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DAUCH CENTER FOR THE MANAGEMENT OF MANUFACTURING ENTERPRISES

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DCMME

THIRTY YEARS OF DCMME


THIRTY YEARS OF DCMME


CELEBRATING THE VITALITY OF MANUFACTURING & OPERATIONAL EXCELLENCE

BRIDGING INDUSTRY, STUDENTS, & FACULTY FOR 30 YEARS

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excell Ex·cel·lence: the quality of being outstanding or extremely good. A continuously moving target.

THIRTY YEARS OF DCMME


lence CELEBRATING THE VITALITY OF MANUFACTURING AND OPERATIONAL EXCELLENCE FOR THIRTY YEARS.

THIRTY YEARS OF DCMME


WITH DEEP APPRECIATION TO THE DAUCH FAMILY AND EACH OF THE CURRENT, PAST, AND FUTURE CONTRIBUTORS TO THE FURTHERING OF MANUFACTURING EXCELLENCE THIRTY YEARS OF DCMME


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THE COURAGE TO LEAD Dick Dauch

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FOSTERING THE CENTER’S DEVELOPMENT 1987-1990

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HELPING REVITALIZE U.S. MANUFACTURING 1991-2004

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A TRIP TO INDIA & OTHER LEARNING OPPORTUNITIES 2005-2011

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STUDENT FOCUSED. FACULTY DIRECTED. 2012-2015

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A CENTER THAT CELEBRATES MANUFACTURING 2015-2017

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SMART LEAN CENTER FOR ENGAGEMENT

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TVS INDIA INTERNSHIP

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FACES OF DCMME

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APPENDIX

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REACHING GLOBALLY Richard Dauch, CoFounder American Axle & Manufacturing (AAM), Purdue alum and generous benefactor of the Center, “We know that competition on a global scale will require the best we have to offer. The same is true for educating our future manufacturing leaders and encouraging innovation in manufacturing and technology research.�

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For thirty years the DCMME Center (Dauch Center for the Management of Manufacturing Enterprises ) has been the focal point within the Krannert School of Management for promoting education, research and industrial engagement with those interested in operations management and manufacturing management. The Center for the Management of Manufacturing Enterprises was formally launched in 1987 with three main goals: to foster educational programs in manufacturing management, to identify a major research agenda, and to provide a forum for the exchange of ideas between the Krannert School and industry. The Center continues to accomplish these goals through various conferences, student competitions, and company projects that create venues for collaboration between firms, students and faculty across the state and around the globe.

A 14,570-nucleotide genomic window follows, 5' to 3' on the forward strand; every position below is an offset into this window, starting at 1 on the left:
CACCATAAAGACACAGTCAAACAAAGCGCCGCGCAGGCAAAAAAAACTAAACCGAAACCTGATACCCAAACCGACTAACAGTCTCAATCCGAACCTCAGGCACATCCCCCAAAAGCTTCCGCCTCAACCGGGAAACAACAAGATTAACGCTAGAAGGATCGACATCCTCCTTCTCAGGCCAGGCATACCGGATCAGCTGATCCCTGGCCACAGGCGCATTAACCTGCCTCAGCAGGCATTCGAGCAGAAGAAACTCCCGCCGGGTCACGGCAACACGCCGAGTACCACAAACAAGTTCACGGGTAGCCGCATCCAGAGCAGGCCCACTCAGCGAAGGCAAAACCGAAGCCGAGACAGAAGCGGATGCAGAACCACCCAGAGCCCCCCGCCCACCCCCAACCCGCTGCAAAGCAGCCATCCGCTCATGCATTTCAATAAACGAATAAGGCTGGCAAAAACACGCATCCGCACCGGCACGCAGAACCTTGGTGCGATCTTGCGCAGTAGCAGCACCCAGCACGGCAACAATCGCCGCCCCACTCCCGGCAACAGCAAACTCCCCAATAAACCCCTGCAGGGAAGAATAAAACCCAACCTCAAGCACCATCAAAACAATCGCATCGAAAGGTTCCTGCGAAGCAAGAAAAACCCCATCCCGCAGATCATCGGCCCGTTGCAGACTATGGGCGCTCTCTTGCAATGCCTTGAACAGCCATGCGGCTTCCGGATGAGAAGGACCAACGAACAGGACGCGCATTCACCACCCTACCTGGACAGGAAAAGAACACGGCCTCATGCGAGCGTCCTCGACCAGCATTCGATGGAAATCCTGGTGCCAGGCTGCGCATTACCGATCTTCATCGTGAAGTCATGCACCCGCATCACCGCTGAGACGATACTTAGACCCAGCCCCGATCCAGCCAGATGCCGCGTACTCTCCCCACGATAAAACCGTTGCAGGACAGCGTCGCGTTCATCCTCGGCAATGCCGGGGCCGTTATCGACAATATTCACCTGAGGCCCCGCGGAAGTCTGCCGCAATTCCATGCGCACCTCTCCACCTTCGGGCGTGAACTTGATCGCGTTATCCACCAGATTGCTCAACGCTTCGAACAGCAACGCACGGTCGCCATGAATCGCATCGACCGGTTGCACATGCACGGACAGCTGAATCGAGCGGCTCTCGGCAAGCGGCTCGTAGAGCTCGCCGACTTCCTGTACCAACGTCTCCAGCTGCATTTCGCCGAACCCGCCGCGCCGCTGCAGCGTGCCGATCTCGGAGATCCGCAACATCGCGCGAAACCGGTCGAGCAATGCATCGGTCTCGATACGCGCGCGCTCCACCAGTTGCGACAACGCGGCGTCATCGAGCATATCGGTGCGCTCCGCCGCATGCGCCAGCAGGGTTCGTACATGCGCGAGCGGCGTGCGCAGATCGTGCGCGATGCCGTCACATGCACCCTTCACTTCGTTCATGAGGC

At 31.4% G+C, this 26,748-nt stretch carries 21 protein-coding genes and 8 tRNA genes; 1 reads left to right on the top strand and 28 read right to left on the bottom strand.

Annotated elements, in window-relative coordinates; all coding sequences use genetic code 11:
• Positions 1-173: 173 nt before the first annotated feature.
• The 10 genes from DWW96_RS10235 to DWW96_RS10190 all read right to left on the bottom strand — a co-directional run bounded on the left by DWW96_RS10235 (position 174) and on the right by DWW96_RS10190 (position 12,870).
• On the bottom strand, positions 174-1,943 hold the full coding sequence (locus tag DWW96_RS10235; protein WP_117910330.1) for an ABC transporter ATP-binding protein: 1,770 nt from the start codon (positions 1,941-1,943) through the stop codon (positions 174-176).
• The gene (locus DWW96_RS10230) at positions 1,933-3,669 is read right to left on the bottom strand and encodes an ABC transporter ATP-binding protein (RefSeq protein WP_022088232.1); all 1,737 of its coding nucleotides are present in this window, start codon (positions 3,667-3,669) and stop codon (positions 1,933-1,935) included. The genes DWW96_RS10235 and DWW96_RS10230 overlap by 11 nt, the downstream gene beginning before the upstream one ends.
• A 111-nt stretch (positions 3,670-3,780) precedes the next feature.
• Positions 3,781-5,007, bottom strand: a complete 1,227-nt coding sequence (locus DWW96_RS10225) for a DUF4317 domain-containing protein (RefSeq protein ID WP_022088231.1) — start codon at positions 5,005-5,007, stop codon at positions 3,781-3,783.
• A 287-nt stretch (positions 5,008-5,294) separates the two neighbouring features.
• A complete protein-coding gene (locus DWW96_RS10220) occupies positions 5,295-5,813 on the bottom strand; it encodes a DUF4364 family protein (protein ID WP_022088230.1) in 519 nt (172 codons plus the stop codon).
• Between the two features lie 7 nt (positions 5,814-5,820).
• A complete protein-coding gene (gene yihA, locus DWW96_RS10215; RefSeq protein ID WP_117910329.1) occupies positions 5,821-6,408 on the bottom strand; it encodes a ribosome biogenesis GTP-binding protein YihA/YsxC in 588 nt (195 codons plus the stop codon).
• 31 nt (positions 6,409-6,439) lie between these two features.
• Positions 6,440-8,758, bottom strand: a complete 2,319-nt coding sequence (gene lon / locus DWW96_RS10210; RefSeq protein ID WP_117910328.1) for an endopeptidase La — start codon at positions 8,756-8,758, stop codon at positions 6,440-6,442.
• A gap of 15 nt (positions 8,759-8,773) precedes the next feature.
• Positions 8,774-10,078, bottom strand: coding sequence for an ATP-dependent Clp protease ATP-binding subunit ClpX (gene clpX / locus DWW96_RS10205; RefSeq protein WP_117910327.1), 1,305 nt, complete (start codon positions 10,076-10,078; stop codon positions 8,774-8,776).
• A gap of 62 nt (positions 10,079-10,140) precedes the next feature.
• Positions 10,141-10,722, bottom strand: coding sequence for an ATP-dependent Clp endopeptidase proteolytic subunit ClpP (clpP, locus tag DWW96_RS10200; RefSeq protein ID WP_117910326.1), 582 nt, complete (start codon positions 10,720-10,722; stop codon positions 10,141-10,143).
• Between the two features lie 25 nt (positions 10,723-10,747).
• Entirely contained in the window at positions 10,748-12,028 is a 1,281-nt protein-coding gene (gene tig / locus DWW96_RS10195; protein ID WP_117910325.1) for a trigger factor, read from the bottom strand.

Dear DCMME friends, On behalf of Dauch Center for the Management of Manufacturing Enterprises, DCMME, I welcome you to enjoy this DCMME 30th anniversary photo book. This DCMME 30th anniversary book commemorates the center’s history, from its genesis in response to Dick Dauch’s discussions with then Krannert Dean Dennis Weidenaar, through its nurturing by the many faculty and staff directors and managing directors, the students who provided its continued energy and the companies that have provided nourishment through student projects, speakers and financial support. To all of you who have enabled DCMME to evolve into a resilient, enthusiastic supporter of the study of manufacturing, we say thank you. Please join us as we take a nostalgic tour through DCMME’s history through a combination of pictures, anecdotes, and insights from many of its stakeholders. A look through history should also help us chart a vigorous path through the future. I hope you will engage with DCMME all this year as we engage in selfreflection. You will hear from our current students about projects they are engaged in, opportunities for companies to join us in our Smart Lean Engagement Center, hear from faculty doing research on projects

affiliated with the center and more. We also want to take this opportunity to express our heartfelt appreciation to the Dauch family. The center’s existence was possible only by the generosity of Dick and Sandy Dauch. Its continued vitality is ensured by the roles played through the years by Rick Dauch and David Dauch. The employees of American Axle, in particular John Sofia and Chad Cannaday, are just a couple of the many who have helped the center stay focused on its mission. So, to everyone in the Dauch family and associated companies, thank you for your continued assistance. My role in the center started back in 2005, and it has been a wonderful personal journey. Learning from the center’s partners, its students and affiliated faculty has been an incredible intellectual experience. I look forward to continuing my shared journey with the center, and to welcoming all of you to be part of our future. I am confident that we will continue to be a vibrant part of the manufacturing ecosystem as a member of the Krannert School of Management. Thanks to Heidi Allwes, Melvin Durai, Steve Dunlop, and other staff and student contributors to this book. Enjoy your journey through time with DCMME as you flip the pages of this week.

Ananth V Iyer Director DCMME and GSCMI Susan Bulkeley Butler Chair in Operations Management Professor of Management Krannert School of Management Purdue University